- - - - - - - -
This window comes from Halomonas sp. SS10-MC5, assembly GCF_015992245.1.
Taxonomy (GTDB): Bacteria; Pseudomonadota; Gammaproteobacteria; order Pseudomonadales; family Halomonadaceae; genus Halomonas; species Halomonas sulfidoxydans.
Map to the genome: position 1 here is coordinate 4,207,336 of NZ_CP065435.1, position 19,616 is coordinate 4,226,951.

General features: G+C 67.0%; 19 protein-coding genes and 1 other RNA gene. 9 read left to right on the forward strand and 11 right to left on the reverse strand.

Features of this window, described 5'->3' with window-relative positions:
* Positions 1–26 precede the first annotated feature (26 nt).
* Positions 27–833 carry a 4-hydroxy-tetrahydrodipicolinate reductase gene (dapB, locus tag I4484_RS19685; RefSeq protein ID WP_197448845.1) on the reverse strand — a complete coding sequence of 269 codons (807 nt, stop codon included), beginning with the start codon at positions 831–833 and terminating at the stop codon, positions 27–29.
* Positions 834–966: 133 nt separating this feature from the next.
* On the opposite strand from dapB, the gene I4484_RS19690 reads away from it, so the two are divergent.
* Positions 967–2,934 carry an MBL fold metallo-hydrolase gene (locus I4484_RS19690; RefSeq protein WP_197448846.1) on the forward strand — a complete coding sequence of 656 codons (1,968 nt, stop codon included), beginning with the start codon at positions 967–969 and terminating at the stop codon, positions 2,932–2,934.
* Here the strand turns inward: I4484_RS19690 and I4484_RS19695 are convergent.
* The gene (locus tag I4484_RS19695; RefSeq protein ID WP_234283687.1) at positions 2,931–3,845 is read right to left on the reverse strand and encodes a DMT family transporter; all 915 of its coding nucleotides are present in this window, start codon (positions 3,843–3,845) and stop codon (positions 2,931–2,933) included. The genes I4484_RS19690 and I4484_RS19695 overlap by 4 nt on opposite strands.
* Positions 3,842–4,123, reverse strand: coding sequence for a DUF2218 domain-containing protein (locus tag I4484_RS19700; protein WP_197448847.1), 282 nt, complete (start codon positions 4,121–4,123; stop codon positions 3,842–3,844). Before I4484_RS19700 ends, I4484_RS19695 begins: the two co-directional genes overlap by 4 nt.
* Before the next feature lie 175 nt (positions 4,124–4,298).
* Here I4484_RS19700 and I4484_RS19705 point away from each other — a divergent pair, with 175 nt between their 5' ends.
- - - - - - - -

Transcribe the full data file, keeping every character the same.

This window comes from Halomonas sp. SS10-MC5, assembly GCF_015992245.1.
Taxonomy (GTDB): Bacteria; Pseudomonadota; Gammaproteobacteria; order Pseudomonadales; family Halomonadaceae; genus Halomonas; species Halomonas sulfidoxydans.
Map to the genome: position 1 here is coordinate 4,207,336 of NZ_CP065435.1, position 19,616 is coordinate 4,226,951.

General features: G+C 67.0%; 19 protein-coding genes and 1 other RNA gene. 9 read left to right on the forward strand and 11 right to left on the reverse strand.

Features of this window, described 5'->3' with window-relative positions:
* Positions 1–26 precede the first annotated feature (26 nt).
* Positions 27–833 carry a 4-hydroxy-tetrahydrodipicolinate reductase gene (dapB, locus tag I4484_RS19685; RefSeq protein ID WP_197448845.1) on the reverse strand — a complete coding sequence of 269 codons (807 nt, stop codon included), beginning with the start codon at positions 831–833 and terminating at the stop codon, positions 27–29.
* Positions 834–966: 133 nt separating this feature from the next.
* On the opposite strand from dapB, the gene I4484_RS19690 reads away from it, so the two are divergent.
* Positions 967–2,934 carry an MBL fold metallo-hydrolase gene (locus I4484_RS19690; RefSeq protein WP_197448846.1) on the forward strand — a complete coding sequence of 656 codons (1,968 nt, stop codon included), beginning with the start codon at positions 967–969 and terminating at the stop codon, positions 2,932–2,934.
* Here the strand turns inward: I4484_RS19690 and I4484_RS19695 are convergent.
* The gene (locus tag I4484_RS19695; RefSeq protein ID WP_234283687.1) at positions 2,931–3,845 is read right to left on the reverse strand and encodes a DMT family transporter; all 915 of its coding nucleotides are present in this window, start codon (positions 3,843–3,845) and stop codon (positions 2,931–2,933) included. The genes I4484_RS19690 and I4484_RS19695 overlap by 4 nt on opposite strands.
* Positions 3,842–4,123, reverse strand: coding sequence for a DUF2218 domain-containing protein (locus tag I4484_RS19700; protein WP_197448847.1), 282 nt, complete (start codon positions 4,121–4,123; stop codon positions 3,842–3,844). Before I4484_RS19700 ends, I4484_RS19695 begins: the two co-directional genes overlap by 4 nt.
* Before the next feature lie 175 nt (positions 4,124–4,298).
* Here I4484_RS19700 and I4484_RS19705 point away from each other — a divergent pair, with 175 nt between their 5' ends.